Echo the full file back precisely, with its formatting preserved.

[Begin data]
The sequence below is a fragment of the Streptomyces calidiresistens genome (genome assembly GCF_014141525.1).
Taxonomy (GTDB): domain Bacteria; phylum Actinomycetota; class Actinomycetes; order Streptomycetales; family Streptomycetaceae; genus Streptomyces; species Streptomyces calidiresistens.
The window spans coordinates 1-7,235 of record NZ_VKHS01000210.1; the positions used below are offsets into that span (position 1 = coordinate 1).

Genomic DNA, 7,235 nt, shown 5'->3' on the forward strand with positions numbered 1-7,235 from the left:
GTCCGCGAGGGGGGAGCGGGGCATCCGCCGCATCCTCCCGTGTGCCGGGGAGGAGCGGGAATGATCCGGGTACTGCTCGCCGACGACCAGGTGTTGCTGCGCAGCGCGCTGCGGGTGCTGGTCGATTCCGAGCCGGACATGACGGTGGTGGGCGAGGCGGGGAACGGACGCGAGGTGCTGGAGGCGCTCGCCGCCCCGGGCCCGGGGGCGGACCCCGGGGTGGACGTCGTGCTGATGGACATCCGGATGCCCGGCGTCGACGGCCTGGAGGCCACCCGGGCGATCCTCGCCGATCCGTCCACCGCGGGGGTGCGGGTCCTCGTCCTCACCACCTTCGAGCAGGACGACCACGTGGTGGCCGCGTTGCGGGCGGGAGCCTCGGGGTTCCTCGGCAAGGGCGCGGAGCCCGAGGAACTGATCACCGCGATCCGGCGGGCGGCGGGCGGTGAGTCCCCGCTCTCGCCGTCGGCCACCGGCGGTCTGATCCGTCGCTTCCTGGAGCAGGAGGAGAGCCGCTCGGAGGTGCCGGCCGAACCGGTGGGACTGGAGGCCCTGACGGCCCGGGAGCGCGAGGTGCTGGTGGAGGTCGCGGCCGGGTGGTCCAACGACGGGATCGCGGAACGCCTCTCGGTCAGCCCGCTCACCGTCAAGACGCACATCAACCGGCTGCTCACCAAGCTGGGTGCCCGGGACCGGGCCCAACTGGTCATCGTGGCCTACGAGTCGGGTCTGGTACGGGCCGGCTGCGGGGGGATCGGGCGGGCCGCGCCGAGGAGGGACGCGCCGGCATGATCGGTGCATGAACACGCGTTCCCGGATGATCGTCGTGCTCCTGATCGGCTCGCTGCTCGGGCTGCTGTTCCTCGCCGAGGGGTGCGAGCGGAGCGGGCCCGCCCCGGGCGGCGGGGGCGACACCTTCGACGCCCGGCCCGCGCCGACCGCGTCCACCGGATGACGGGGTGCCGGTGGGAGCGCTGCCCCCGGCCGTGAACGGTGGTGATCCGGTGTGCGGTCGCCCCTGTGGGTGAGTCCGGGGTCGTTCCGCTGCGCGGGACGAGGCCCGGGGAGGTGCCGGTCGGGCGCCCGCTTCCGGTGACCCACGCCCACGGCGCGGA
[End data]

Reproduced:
The sequence below is a fragment of the Streptomyces calidiresistens genome (genome assembly GCF_014141525.1).
Taxonomy (GTDB): domain Bacteria; phylum Actinomycetota; class Actinomycetes; order Streptomycetales; family Streptomycetaceae; genus Streptomyces; species Streptomyces calidiresistens.
The window spans coordinates 1-7,235 of record NZ_VKHS01000210.1; the positions used below are offsets into that span (position 1 = coordinate 1).

Genomic DNA, 7,235 nt, shown 5'->3' on the forward strand with positions numbered 1-7,235 from the left:
GTCCGCGAGGGGGGAGCGGGGCATCCGCCGCATCCTCCCGTGTGCCGGGGAGGAGCGGGAATGATCCGGGTACTGCTCGCCGACGACCAGGTGTTGCTGCGCAGCGCGCTGCGGGTGCTGGTCGATTCCGAGCCGGACATGACGGTGGTGGGCGAGGCGGGGAACGGACGCGAGGTGCTGGAGGCGCTCGCCGCCCCGGGCCCGGGGGCGGACCCCGGGGTGGACGTCGTGCTGATGGACATCCGGATGCCCGGCGTCGACGGCCTGGAGGCCACCCGGGCGATCCTCGCCGATCCGTCCACCGCGGGGGTGCGGGTCCTCGTCCTCACCACCTTCGAGCAGGACGACCACGTGGTGGCCGCGTTGCGGGCGGGAGCCTCGGGGTTCCTCGGCAAGGGCGCGGAGCCCGAGGAACTGATCACCGCGATCCGGCGGGCGGCGGGCGGTGAGTCCCCGCTCTCGCCGTCGGCCACCGGCGGTCTGATCCGTCGCTTCCTGGAGCAGGAGGAGAGCCGCTCGGAGGTGCCGGCCGAACCGGTGGGACTGGAGGCCCTGACGGCCCGGGAGCGCGAGGTGCTGGTGGAGGTCGCGGCCGGGTGGTCCAACGACGGGATCGCGGAACGCCTCTCGGTCAGCCCGCTCACCGTCAAGACGCACATCAACCGGCTGCTCACCAAGCTGGGTGCCCGGGACCGGGCCCAACTGGTCATCGTGGCCTACGAGTCGGGTCTGGTACGGGCCGGCTGCGGGGGGATCGGGCGGGCCGCGCCGAGGAGGGACGCGCCGGCATGATCGGTGCATGAACACGCGTTCCCGGATGATCGTCGTGCTCCTGATCGGCTCGCTGCTCGGGCTGCTGTTCCTCGCCGAGGGGTGCGAGCGGAGCGGGCCCGCCCCGGGCGGCGGGGGCGACACCTTCGACGCCCGGCCCGCGCCGACCGCGTCCACCGGATGACGGGGTGCCGGTGGGAGCGCTGCCCCCGGCCGTGAACGGTGGTGATCCGGTGTGCGGTCGCCCCTGTGGGTGAGTCCGGGGTCGTTCCGCTGCGCGGGACGAGGCCCGGGGAGGTGCCGGTCGGGCGCCCGCTTCCGGTGACCCACGCCCACGGCGCGGA